In a ROWE it doesn't matter. That's the point. All that other stuff you mention is total BS and useless in a ROWE. So reality is reality and perception is thrown to the dogs... unless what you see is what you get. C's may focus on process, but if they don't perform, they'll get fired. S's and I's can focus on whatever they want and say whatever they want, but in a ROWE they'll be sludging people which is against the rules. They're the rule breakers and if they're not performing, they're out too.

Why would you want to live in a world where people can get away with being manipulative and underhanded if you don't have to? When I apply for a job, they tell me what that job entails. That's all that should matter. If I want the rest of the drama, I'll watch soap operas.

HMac's picture

[quote="PersephoneK"]In a ROWE it doesn't matter. That's the point. All that other stuff you mention is total BS and useless in a ROWE. So reality is reality and perception is thrown to the dogs...[/quote]

This is feeling a little bit theoretical, and I've really stayed out of the conversation because I didn't have anything to add except my opinion. But then I realized: [i]WAIT! I KNOW PEOPLE [/i]who work in a ROWE environment! So I talked to them.

I asked friends who work at Best Buy headquarters in Minnesota about this (for those of you who aren't following ROWE, Best Buy is one of the most visible users of the ROWE approach).

ROWE "adds some flexibility" and "people seem to like it" - but it hasn't rewired the human condition. It doesn't override or negate peoples' personalities - which they still bring to their work.

Yes, the [i]idea [/i]of results has become more front-and-center in communications in and around the company. But it HASN'T ELIMINATED politics, judgment, and other things which are part of any organization with more than one employee.

Truth be told, they're a lot less focused on ROWE than you might think. It's just part of the place. Along with everything else.

-Hugh

US41's picture

[quote="cedwat"]US41-

I understand what you mean[/quote]

I'm afraid I have not been very clear, because I don't agree with any of what you wrote above regarding my position.

[quote]- You limit ROWE to WFH. It is more than just that. And I feel it is unfair for those ROWE people to limit their theory just to this point.[/quote]

I am using it as an example to show that humans are not machines and you cannot create a ROWE. It is ivory-tower thinking. If you believe you work in a totally results oriented environment, then go to work naked and see what happens. You will be judged on your lack of clothing, not your results. Your results will be forgotten immediately.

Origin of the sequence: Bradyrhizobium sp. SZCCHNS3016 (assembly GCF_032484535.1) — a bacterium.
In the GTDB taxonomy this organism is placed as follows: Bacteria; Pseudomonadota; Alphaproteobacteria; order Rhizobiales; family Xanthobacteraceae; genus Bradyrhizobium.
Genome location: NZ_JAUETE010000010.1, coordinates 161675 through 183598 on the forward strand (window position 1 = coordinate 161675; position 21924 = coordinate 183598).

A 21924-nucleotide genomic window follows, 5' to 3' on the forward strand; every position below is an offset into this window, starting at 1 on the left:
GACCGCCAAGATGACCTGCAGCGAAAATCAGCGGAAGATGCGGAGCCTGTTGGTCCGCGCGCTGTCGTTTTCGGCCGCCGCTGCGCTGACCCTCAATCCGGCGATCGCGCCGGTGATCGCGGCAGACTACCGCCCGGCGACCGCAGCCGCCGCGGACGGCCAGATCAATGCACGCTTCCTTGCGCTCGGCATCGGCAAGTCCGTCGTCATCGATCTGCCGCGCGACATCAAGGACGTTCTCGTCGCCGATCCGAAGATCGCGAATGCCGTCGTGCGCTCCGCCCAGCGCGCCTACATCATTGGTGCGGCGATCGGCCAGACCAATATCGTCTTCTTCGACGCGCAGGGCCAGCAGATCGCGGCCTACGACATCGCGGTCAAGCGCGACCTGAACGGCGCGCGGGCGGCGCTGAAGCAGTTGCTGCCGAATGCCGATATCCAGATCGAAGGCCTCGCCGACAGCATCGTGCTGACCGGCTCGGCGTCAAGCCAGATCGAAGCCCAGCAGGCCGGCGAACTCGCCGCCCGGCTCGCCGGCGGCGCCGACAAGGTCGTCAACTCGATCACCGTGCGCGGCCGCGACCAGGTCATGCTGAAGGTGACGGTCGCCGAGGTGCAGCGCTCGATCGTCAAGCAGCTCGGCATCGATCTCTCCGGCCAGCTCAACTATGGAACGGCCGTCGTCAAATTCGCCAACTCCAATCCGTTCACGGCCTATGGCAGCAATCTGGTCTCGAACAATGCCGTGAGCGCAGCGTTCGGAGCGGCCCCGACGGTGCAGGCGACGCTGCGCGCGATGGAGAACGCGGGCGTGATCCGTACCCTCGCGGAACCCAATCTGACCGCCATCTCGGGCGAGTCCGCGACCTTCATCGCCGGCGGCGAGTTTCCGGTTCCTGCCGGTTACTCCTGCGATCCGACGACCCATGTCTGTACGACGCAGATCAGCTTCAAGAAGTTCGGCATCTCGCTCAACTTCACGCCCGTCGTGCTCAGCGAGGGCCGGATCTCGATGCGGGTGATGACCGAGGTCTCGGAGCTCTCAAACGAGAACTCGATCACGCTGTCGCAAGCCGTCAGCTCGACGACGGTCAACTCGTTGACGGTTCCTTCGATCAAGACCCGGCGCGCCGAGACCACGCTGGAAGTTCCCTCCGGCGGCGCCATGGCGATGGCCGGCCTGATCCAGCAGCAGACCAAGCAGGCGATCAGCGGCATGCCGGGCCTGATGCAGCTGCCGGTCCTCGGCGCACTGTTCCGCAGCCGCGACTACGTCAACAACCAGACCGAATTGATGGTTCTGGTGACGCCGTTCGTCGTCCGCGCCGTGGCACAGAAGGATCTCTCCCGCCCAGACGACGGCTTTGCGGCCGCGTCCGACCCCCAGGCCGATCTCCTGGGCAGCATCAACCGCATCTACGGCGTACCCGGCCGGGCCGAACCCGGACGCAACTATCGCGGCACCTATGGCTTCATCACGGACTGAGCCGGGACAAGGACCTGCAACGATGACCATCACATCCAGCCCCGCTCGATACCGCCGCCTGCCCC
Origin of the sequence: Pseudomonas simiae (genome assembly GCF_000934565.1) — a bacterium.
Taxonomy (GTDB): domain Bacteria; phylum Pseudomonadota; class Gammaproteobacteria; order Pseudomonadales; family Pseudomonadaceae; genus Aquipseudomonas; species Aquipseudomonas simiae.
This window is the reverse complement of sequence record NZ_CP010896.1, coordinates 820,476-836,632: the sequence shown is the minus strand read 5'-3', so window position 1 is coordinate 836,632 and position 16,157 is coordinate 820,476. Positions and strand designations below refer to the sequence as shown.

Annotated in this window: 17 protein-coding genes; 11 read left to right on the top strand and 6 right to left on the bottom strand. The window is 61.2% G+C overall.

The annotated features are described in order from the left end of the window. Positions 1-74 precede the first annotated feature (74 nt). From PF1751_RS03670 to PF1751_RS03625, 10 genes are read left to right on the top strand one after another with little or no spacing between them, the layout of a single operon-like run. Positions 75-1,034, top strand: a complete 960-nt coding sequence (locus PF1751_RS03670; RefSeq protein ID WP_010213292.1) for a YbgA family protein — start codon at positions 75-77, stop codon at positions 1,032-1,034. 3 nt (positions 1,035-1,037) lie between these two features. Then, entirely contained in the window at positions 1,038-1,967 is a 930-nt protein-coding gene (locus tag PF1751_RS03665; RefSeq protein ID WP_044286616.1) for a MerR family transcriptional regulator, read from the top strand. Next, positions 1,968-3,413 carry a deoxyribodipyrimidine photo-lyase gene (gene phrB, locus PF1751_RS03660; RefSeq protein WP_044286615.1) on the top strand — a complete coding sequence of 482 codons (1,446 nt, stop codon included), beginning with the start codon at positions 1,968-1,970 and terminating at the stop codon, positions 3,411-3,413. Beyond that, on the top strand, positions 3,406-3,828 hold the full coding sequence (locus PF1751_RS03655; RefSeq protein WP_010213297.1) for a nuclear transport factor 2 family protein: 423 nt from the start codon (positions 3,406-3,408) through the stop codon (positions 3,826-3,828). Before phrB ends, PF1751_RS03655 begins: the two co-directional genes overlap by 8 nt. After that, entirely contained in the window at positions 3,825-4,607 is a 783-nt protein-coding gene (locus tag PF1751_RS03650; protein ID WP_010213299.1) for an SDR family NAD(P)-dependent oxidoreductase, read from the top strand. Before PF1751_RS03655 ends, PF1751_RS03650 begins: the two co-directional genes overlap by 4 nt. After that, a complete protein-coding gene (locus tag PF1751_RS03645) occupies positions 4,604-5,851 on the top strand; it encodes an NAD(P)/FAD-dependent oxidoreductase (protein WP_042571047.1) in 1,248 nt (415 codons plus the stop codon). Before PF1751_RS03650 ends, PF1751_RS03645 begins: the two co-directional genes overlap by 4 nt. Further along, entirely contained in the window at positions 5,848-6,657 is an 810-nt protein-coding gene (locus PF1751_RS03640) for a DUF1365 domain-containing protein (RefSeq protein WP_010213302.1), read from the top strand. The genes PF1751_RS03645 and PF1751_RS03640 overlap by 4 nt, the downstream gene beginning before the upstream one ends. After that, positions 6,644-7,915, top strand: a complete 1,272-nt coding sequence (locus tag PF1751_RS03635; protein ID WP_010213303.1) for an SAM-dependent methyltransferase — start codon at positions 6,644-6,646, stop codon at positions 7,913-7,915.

You do not work in such an environment. Such an environment does not exist. It will never exist. Humans don't work that way.

I do not enforce a time-clock on my people. I simply recommend to them that they limit their WFH in a vertical, locally-based office because in that office an empty cube gives the perception of mal-performance.

I know people who deliver incredible results, but because they are loud, argumentative, frequently absent from work physically, or dress poorly, they are not thought highly of.

This is not the environment I prefer. It is simply a fact of living among humans that we must consider not just what we feel is important, but also what humans are instinctively hard-wired to demand of others: physical attractiveness, sociability, charm, etiquette, and fitting in. If you think frequent WFH in a local office is interpreted as fitting in, you're wrong. The people who come to work every day interpret it to mean "I don't like spending time with you."

Please someone point me to the MT podcast where Mark talks about how you do not need to fit in, dress for success, improve your presentation skills, and send thank you notes because humans can be taught to focus only on results.

MT is about being effective in the field in the real world. This entire discussion has been about theories and concepts that will never exist outside of a lab because they fly in the face of the human experience.

mikebz's picture

I've really enjoyed reading this dialogue; it has inspired me to sign up and explore the rest of the site.

While I found myself wanting to vehemently argue with US41's standpoint, perhaps there is an implicit assumption that's more relevant to discuss. Consider these comments:

[quote]I will not do it with my people because I am doing more than just creating a team that generates results for me. I am trying to build the future directors and executives of my company.[/quote]

[quote]When I got a new boss, I moved my cube to be closer to him, and to be on the same floor with his boss, and his boss, and his boss. My friends in other cities may be diligently working away, but I am sitting in the office late afternoons with all five levels above me having casual conversations.[/quote]

This seems to clearly point to two things:

(1) US41's goal is to "move up the ladder".
(2) US41 is casting that objective onto his reports.

There are many highly intelligent, qualified, and diligent folks in the workforce these days who have [i]little to no interest[/i] in that type of career progression, either because it is inherently not appealing, or because it is not nearly worth the cost in other areas of life.